Applying social bookmarking to collective information searching (CIS): An analysis of behavioral pattern and peer interaction for co-exploring quality online resources

Chia Ching Lin, Chin Chung Tsai

Research output: Contribution to journalArticle

12 Citations (Scopus)

Abstract

With the advancement of Web 2.0 applications, this study aims to advocate that social bookmarking (SB) applications could support mutual exchange of finding information in a manner of collective information searching (CIS). A social bookmarking system, namely 'WeShare,' was developed, and conducted with 127 junior high school students for performing the given assignment in this study. The participants' activities of collecting and reviewing relevant information were traced by log data for later analysis. To initially unveil the participants' behaviors in the use of social bookmarking for co-exploring the Internet resources, this study proposed some quantitative indicators to represent students' personal contributions ('Bookmarks from the Internet,' 'Bookmarks from WeShare,' 'Annotations on personal bookmarks,' 'Comments on others' bookmarks') and peer feedback ('The number of bookmarks collected by peers,' 'The number of bookmarks commented on by peers,' 'The number of comments from peers'). By the method of cluster analysis, some behavioral patterns regarding how participants collectively search the Internet by use of WeShare were identified. Furthermore, the findings suggest that personal contributions to citing and commenting on peers' bookmarks are important to the advancement of collective information searching activities for finding quality information on the Internet.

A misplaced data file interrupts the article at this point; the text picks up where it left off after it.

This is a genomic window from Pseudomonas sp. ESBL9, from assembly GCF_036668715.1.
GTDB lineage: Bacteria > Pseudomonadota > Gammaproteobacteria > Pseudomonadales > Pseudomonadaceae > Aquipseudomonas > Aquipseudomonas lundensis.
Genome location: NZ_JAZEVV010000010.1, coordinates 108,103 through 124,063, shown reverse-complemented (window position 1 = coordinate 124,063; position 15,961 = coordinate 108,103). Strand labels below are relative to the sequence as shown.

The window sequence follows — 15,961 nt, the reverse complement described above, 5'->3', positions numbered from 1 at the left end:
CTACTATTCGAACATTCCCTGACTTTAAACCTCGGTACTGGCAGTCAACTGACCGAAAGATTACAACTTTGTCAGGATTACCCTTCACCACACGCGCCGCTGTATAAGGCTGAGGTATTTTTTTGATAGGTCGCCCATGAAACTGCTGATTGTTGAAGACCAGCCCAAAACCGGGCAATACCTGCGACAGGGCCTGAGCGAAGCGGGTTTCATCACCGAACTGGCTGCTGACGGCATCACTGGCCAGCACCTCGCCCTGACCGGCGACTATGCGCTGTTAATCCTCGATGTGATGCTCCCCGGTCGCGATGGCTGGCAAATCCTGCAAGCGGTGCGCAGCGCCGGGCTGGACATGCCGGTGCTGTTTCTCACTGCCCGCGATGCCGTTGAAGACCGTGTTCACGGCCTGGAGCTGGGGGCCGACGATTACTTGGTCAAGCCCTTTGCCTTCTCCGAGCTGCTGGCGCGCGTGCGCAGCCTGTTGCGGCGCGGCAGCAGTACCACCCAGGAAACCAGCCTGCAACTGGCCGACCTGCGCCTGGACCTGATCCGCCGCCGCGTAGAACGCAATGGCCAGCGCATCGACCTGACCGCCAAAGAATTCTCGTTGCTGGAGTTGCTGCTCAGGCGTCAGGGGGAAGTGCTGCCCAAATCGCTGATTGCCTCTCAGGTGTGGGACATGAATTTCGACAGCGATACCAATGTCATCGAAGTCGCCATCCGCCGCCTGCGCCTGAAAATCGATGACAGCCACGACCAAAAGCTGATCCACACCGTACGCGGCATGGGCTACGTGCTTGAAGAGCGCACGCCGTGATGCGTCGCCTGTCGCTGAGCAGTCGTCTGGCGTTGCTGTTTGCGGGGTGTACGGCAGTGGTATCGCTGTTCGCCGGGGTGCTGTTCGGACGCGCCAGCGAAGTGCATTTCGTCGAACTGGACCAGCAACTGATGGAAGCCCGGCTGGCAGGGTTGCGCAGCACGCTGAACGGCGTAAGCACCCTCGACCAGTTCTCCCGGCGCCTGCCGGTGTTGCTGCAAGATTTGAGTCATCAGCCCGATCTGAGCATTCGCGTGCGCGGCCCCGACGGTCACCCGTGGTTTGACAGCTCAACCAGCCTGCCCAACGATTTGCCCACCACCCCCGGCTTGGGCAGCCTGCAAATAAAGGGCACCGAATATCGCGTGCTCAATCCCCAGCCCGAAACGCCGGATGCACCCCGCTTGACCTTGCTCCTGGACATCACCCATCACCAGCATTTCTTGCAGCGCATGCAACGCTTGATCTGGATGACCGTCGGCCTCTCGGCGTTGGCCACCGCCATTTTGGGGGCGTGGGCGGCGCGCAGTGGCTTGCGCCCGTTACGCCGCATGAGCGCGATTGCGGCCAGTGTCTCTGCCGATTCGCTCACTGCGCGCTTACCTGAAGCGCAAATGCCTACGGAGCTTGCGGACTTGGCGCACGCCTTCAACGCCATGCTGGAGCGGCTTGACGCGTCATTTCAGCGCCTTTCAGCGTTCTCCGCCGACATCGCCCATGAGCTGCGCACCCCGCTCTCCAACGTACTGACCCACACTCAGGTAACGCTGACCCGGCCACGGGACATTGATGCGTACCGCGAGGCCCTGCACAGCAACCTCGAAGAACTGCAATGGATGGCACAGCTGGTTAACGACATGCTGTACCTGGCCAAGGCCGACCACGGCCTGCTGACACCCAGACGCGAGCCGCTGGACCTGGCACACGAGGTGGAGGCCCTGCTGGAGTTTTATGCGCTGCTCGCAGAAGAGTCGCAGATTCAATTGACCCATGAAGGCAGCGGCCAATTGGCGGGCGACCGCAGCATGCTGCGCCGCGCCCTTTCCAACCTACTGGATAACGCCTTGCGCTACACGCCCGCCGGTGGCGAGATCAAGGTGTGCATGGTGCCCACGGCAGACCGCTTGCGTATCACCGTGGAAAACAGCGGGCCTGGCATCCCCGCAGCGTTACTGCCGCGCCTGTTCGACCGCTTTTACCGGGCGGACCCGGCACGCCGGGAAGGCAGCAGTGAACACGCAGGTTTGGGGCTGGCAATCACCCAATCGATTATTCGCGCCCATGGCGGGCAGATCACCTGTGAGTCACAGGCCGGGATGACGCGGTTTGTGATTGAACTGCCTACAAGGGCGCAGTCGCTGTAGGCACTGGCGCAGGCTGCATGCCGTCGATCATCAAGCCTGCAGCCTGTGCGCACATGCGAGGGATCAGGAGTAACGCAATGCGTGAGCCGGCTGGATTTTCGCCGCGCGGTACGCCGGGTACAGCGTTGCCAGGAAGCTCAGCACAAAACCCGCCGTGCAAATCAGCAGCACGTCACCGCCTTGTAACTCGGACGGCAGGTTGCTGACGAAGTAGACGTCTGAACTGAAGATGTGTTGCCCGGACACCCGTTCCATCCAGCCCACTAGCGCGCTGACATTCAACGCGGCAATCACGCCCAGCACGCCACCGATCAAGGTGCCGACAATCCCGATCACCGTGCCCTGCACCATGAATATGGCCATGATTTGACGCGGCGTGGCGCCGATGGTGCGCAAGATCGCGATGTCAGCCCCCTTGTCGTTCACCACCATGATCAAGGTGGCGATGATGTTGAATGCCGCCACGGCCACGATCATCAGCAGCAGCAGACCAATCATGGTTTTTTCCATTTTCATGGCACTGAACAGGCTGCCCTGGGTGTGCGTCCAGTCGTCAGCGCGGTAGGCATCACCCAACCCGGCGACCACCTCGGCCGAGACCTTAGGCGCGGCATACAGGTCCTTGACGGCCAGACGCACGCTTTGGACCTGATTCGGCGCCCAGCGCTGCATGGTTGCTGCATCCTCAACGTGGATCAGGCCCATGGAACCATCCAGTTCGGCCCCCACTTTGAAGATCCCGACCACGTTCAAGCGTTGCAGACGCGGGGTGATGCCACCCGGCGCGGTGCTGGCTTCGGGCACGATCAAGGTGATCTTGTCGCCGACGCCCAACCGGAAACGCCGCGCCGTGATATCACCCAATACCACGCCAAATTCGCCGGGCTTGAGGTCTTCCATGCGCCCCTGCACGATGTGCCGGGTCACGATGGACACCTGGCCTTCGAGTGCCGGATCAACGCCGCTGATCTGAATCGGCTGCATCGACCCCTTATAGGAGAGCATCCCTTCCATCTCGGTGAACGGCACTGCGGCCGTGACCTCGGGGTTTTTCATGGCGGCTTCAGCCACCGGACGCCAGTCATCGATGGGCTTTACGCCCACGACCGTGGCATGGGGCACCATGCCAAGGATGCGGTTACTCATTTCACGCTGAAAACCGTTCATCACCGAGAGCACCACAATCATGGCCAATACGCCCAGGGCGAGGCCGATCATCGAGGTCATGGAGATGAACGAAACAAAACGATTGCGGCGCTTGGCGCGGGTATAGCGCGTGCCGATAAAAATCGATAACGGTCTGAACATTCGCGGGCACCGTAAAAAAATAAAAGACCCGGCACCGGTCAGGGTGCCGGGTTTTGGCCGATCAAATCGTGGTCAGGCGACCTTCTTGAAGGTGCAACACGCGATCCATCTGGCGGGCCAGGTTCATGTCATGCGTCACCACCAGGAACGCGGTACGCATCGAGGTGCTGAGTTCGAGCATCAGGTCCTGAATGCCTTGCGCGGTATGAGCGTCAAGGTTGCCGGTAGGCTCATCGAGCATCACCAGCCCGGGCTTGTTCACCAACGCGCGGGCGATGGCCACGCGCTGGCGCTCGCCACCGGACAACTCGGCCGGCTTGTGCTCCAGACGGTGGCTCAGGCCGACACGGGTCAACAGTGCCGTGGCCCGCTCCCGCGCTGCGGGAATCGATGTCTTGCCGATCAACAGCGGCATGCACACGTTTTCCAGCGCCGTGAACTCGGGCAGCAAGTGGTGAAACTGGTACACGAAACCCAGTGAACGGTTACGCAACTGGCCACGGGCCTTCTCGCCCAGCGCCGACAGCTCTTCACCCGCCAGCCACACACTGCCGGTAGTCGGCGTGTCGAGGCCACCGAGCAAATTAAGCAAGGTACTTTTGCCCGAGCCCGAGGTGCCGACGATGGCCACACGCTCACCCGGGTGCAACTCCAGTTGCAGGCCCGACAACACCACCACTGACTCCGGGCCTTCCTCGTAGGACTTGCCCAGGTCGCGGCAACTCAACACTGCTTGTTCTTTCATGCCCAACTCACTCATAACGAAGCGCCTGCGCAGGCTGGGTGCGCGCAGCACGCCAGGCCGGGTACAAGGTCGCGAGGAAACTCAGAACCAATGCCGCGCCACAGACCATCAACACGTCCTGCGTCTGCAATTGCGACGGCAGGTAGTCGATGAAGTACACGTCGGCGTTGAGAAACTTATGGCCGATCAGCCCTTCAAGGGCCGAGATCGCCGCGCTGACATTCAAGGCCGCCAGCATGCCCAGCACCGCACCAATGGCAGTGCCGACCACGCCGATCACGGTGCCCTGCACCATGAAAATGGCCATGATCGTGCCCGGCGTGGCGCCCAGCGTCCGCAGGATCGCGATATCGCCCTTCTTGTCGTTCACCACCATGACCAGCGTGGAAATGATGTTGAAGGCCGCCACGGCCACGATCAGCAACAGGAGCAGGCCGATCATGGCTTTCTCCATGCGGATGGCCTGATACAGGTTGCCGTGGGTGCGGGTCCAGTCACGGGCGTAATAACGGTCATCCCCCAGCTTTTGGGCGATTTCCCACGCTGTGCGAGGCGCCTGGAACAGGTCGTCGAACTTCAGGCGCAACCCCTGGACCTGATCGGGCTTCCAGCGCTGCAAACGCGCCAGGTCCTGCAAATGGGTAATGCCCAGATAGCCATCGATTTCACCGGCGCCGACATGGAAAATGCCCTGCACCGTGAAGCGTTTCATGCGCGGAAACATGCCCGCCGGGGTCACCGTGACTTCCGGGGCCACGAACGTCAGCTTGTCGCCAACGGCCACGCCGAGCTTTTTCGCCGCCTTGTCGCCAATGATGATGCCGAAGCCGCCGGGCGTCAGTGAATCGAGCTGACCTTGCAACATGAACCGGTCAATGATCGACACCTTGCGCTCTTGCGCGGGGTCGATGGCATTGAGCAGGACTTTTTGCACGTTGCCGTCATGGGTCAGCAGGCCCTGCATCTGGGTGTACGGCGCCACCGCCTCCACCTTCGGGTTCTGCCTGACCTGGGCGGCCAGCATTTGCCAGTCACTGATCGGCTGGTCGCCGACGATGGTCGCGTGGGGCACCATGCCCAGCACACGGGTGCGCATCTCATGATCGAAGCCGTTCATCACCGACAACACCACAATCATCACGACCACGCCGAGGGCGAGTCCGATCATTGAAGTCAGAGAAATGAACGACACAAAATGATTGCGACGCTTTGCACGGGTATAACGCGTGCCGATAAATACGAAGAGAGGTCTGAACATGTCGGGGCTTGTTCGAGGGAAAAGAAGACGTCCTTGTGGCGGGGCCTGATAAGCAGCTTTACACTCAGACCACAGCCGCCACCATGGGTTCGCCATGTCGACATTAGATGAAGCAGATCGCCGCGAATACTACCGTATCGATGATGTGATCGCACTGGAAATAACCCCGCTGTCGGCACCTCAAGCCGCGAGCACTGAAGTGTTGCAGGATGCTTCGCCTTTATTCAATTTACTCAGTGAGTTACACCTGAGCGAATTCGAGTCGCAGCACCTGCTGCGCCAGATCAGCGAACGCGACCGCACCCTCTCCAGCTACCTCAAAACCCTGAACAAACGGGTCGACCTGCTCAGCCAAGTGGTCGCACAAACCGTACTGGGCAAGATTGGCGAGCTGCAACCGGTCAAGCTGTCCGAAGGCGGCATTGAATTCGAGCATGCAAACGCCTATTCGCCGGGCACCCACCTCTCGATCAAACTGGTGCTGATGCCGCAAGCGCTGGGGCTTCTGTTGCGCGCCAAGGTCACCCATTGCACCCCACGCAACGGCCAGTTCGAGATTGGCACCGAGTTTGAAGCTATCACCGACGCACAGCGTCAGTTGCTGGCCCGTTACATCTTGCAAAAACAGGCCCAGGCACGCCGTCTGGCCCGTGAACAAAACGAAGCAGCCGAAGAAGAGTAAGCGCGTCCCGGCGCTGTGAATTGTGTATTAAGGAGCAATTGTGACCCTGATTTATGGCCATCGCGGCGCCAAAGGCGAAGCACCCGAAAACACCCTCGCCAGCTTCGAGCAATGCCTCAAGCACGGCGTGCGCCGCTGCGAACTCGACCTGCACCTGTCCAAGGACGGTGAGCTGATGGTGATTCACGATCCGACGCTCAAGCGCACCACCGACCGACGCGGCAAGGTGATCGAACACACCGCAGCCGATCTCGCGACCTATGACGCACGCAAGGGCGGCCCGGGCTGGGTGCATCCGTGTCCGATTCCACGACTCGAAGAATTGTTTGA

Original languageEnglish
Pages (from-to)1249-1257
Number of pages9
JournalComputers in Human Behavior
Volume27
Issue number3
DOIs
Publication statusPublished - 2011 May 1

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Keywords

  • Collaborative information filtering
  • Distributed learning
  • Information searching
  • Information sharing
  • Social bookmarking

ASJC Scopus subject areas

  • Arts and Humanities (miscellaneous)
  • Human-Computer Interaction
  • Psychology(all)

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